European Parliament votes to break up Google

An exercise in futility? European Parliament votes to 'debundle' the search giant but doesn't have the power to do so

The European Parliament has voted in favour of breaking up a Google, claiming that it gives preference to its commercial services in search results.

The vote was something of a circus act as the European Parliament has no power to enforce any kind of break-up, but the vote has put a spotlight on the issue. With a 90% market share for search in Europe and an increasing number of commercial products and services on offer, MEPs are concerned that Google’s dominance is smothering the potential for innovation.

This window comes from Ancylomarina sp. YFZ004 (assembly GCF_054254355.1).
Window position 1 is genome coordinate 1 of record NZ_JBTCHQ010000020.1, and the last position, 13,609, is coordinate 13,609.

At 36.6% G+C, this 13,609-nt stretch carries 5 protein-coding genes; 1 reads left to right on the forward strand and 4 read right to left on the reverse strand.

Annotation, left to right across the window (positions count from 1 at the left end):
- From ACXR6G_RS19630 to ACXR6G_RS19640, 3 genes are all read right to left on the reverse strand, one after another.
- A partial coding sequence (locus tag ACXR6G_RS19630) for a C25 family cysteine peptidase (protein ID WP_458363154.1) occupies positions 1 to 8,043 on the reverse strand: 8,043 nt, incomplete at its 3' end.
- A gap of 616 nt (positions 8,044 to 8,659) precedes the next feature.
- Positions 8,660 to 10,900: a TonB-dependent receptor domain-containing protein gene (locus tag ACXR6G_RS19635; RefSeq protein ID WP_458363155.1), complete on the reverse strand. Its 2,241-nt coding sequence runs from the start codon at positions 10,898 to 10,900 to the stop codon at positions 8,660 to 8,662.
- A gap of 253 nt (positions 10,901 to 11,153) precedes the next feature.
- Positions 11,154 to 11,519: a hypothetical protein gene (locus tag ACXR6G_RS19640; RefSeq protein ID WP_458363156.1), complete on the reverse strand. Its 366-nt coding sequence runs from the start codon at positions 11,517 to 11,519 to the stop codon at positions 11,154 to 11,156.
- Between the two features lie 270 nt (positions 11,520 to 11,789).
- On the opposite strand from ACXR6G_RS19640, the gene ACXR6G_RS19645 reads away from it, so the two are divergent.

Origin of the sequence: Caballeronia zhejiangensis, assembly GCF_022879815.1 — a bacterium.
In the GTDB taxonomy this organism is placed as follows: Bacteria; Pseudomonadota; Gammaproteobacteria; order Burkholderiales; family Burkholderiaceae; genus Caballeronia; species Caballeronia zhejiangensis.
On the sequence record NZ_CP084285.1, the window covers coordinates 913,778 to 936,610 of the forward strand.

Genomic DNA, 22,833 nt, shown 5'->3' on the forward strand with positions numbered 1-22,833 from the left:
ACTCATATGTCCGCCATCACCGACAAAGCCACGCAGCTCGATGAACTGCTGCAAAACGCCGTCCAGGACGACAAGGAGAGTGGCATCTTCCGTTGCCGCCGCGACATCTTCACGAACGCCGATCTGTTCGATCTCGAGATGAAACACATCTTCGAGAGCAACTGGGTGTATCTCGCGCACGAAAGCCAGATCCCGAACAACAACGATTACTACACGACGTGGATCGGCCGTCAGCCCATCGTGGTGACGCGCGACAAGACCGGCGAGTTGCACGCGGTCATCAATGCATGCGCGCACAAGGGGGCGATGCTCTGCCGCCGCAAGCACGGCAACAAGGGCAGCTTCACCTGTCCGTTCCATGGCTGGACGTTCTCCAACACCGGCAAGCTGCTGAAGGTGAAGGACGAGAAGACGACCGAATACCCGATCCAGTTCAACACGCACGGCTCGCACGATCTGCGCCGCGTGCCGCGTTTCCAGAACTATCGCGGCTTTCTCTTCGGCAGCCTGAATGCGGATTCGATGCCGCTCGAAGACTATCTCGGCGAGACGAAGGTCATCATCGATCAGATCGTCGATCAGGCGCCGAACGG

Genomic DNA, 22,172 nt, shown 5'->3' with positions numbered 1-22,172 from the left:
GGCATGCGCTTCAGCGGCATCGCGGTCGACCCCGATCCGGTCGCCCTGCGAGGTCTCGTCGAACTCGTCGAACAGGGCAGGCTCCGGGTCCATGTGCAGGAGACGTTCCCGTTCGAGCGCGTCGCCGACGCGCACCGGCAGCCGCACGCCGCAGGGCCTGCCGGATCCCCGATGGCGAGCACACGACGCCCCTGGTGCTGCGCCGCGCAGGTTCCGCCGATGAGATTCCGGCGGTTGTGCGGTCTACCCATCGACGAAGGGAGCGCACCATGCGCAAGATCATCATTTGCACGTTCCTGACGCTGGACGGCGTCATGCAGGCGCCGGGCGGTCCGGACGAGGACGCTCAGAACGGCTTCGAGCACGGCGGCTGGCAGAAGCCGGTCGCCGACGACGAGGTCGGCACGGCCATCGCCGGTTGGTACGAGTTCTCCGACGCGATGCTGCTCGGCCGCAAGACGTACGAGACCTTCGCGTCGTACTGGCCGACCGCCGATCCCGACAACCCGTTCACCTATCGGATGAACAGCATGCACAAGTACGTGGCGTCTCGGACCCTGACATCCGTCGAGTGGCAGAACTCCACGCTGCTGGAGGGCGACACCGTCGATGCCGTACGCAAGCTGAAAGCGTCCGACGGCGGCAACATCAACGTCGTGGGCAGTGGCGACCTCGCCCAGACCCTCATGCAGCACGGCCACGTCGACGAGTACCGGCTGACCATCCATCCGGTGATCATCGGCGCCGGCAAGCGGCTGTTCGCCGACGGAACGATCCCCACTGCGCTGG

While the European Parliament does not have the power to break-up the tech giant, the EU competition commissioner Margrethe Vestager potentially does. Vestager inherited an on-going anti-competitive case against Google lodged in 2010 and MEPs hope it will force the commissioner to take action.

Senior US politicians have expressed outrage over the motion. Prior to the vote, a bipartisan letter from the Senate Finance Committee and House Ways and Means Committee was released, warning: “This and similar proposals build walls rather than bridges [and] do not appear to give full consideration to the negative effect such policies may have on the broader US-EU trade relationship.”


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